With the holiday season fast approaching, tablet computers are likely to be on a lot of gift lists. Up till now, the tablet market has been a one-horse (one-tab?) race, with Apple’s iPad almost exclusively dominating sales – even though the iPad is just a little too big to fit in most Christmas stockings. But there are a few new tablet contenders this season, from Amazon and Barnes & Noble, that might be a better choice for some users.
When it comes to giving a tablet this holiday season, should you stick with the iPad or go with a Fire or NOOK Tablet – or something even more different? That’s the question, and the answer is forthcoming.
A Quick Update on the Tablet Wars
The market for tablet computers (let’s just call them tablets) was all but nonexistent two years ago. Then, in April of 2010, came the Apple iPad, and a new consumer electronics category was born.
The original iPad didn’t do much that hadn’t been done before. There had been touch-screen tablet computers on the market since 1989, including Apple’s own Newton, which launched in 1993 (and was discontinued five years later). However, none of these proto-tablets hit the sweet spot, functionality mirroring traditional personal computers rather than creating a new post-PC user experience.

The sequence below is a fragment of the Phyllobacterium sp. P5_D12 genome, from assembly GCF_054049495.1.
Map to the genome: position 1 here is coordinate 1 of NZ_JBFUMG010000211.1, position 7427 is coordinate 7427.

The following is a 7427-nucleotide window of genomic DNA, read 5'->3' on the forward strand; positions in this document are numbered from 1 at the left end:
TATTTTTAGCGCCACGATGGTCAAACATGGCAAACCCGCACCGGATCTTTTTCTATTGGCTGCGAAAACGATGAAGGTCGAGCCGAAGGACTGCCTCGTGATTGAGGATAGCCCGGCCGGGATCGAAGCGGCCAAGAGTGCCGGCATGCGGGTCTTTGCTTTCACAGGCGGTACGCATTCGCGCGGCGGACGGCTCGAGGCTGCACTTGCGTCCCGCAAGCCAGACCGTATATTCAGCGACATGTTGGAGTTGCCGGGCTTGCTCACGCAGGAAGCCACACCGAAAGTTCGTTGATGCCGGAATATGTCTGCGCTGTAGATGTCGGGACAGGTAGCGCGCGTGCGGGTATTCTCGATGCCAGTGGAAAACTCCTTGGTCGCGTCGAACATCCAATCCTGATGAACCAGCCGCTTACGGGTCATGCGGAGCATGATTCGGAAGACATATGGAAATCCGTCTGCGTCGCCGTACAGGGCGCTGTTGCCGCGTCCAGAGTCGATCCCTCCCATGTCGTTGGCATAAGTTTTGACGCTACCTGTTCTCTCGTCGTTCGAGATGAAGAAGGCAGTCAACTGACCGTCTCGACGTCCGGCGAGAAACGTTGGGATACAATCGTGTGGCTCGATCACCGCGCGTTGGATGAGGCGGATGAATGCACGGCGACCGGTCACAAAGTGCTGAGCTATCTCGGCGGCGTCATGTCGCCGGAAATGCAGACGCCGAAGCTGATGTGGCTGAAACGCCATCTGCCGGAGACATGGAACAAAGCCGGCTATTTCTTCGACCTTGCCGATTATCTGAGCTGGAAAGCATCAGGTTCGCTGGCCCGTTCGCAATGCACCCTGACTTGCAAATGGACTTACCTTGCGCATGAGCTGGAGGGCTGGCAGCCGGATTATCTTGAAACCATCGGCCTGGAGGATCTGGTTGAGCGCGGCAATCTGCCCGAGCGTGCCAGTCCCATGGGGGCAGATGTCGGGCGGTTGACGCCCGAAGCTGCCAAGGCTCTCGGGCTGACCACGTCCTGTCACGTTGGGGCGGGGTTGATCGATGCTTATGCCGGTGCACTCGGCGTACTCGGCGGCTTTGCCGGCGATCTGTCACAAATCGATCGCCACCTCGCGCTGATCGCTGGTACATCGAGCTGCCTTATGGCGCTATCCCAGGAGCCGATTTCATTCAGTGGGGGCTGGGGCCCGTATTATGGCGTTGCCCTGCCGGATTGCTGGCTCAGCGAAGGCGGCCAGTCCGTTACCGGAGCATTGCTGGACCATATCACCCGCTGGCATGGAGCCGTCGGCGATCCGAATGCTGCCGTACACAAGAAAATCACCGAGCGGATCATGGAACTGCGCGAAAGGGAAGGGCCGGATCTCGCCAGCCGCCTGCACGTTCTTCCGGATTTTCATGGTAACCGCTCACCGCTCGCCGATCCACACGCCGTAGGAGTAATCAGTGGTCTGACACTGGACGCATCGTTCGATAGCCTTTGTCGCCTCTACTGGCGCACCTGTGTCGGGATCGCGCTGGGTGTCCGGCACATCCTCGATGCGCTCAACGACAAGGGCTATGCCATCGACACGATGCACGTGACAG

Then came the iPad. Apple eschewed traditional PC operation and applications, creating a new tablet operating system (iOS) and tablet-specific apps. Even though it was priced the same as (if not higher than) competing netbook PCs, the iPad was an immediate hit; Apple sold more than 3 million iPads in the first 80 days of release.
The iPad went on to sell more than 15 million units to date. Today, Apple owns more than 83% share of the tablet market; its sales dwarf all of its competitors, combined.
And just who have been Apple’s competitors in the tablet market? It’s a ragtag bunch, with sub-performing models from a variety of major and minor manufacturers. Hewlett Packard introduced its TouchPad tablet on July 1, 2011, and discontinued it just seven weeks later. Blackberry’s PlayBook tablet was launched a little earlier and is still available, although sales have been a tad on the anemic side (fewer than 200,000 units to date). Acer offers a series of Iconia TAB models, but they haven’t met with much success, either. Samsung’s Galaxy Tab met with some critical interest when it was released in September 2010, and Samsung claimed some large initial sales (which were later revealed to be sell-in to dealers, not sell-through to consumers); over time, however, the Tab’s impact on the marketplace has been minimal. And there are numerous other tablets from numerous other manufacturers, including Archos and Asus, that don’t show up on many radar screens, but are still available for your consideration. Honestly, they don’t factor into too many people’s buying decisions.
That said, the tablet market is about to get some interesting competition, in the form of smaller tablets that focus more on media consumption than creation, from retailers Amazon and Barnes & Noble. And next year, expect Microsoft to finally enter the tablet market with Windows 8-based models. Apple may dominate the tablet market now – but will it be able to maintain its lead?